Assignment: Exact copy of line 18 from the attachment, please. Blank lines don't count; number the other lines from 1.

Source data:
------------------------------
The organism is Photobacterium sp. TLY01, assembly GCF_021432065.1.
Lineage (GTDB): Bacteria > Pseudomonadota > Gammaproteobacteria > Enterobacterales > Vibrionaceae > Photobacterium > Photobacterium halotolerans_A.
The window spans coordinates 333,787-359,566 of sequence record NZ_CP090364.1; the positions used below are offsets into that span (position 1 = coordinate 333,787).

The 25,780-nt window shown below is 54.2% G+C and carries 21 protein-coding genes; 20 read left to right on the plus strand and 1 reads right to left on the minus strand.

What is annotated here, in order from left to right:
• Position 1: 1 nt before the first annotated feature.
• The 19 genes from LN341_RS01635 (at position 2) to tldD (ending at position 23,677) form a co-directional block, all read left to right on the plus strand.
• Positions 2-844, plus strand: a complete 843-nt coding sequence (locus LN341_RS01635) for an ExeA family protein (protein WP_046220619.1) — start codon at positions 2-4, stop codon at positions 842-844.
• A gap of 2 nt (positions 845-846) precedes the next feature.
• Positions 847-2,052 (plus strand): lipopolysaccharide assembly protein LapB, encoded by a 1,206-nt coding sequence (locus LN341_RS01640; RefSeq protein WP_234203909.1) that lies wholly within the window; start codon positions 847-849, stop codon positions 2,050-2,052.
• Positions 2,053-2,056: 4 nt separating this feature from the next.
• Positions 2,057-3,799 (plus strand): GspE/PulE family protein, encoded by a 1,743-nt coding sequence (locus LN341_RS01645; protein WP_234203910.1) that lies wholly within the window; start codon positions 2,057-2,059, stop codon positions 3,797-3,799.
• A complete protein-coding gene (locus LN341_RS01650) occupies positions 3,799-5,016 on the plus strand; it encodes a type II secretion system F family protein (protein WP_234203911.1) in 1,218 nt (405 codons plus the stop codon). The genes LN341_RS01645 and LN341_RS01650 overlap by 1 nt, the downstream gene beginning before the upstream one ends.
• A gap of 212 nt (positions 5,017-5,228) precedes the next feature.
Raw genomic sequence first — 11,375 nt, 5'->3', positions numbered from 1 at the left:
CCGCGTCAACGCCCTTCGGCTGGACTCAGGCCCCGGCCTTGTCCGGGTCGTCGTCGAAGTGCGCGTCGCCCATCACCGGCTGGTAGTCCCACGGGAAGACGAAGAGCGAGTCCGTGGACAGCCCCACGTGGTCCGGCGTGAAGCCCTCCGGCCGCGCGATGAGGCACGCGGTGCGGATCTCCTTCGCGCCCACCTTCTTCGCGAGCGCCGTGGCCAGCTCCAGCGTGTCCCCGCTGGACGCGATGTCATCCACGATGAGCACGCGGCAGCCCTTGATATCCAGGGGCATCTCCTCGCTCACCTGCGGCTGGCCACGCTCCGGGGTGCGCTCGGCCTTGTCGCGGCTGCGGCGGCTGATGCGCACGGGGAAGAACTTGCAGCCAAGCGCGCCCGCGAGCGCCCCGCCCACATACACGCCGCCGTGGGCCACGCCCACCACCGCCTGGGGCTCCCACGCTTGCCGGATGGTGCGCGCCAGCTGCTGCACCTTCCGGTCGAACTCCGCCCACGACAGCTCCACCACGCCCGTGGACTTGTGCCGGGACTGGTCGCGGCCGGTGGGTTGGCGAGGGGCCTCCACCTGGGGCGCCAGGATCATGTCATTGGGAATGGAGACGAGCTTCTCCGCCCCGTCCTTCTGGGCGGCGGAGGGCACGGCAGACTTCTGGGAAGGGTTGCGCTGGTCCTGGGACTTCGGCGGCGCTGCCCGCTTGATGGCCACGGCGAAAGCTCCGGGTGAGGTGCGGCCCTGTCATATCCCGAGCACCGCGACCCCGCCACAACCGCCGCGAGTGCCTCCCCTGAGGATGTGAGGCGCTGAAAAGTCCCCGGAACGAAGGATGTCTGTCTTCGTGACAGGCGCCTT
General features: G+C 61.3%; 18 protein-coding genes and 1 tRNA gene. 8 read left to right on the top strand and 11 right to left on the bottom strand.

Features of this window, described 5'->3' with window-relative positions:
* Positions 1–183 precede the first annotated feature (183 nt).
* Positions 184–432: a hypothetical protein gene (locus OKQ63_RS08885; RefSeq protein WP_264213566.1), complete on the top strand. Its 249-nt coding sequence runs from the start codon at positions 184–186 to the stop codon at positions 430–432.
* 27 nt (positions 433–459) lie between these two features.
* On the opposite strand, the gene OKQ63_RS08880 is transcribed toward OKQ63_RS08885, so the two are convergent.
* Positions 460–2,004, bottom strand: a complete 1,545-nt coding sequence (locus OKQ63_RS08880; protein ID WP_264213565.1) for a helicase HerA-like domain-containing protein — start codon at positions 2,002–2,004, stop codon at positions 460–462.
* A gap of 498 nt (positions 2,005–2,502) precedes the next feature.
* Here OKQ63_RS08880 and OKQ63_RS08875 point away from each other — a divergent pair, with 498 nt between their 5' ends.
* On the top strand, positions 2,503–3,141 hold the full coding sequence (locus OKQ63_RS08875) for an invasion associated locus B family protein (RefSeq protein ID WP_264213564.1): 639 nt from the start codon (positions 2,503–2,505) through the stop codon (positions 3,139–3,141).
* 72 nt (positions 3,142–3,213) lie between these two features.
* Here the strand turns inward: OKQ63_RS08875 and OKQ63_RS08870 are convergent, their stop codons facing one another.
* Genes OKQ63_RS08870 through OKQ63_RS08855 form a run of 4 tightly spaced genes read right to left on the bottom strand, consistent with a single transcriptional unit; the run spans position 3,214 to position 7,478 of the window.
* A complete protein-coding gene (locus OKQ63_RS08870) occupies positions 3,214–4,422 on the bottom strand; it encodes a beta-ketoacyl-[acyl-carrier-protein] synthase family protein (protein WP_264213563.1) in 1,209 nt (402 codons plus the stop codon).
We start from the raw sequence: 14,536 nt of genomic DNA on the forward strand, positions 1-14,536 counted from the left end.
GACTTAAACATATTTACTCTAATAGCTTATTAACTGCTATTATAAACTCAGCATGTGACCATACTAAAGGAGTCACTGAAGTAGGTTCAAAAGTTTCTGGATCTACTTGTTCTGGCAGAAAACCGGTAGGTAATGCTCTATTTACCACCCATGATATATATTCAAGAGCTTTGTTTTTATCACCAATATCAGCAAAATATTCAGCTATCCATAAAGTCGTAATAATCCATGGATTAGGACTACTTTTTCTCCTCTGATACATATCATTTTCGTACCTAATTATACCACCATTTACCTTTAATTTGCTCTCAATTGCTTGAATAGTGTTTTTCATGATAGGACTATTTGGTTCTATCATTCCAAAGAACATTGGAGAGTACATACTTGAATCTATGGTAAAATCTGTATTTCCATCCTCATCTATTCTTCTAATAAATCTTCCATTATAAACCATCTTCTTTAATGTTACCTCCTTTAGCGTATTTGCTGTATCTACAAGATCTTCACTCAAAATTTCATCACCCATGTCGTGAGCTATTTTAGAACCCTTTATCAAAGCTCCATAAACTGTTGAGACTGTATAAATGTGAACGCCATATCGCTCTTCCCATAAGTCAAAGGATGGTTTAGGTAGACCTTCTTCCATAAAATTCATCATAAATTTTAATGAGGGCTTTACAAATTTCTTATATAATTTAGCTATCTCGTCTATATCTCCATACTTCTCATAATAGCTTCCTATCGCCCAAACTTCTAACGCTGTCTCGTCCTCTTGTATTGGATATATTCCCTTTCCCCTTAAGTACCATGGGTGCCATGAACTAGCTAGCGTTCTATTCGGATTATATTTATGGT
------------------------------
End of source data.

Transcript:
Features of this window, described 5'->3' with window-relative positions: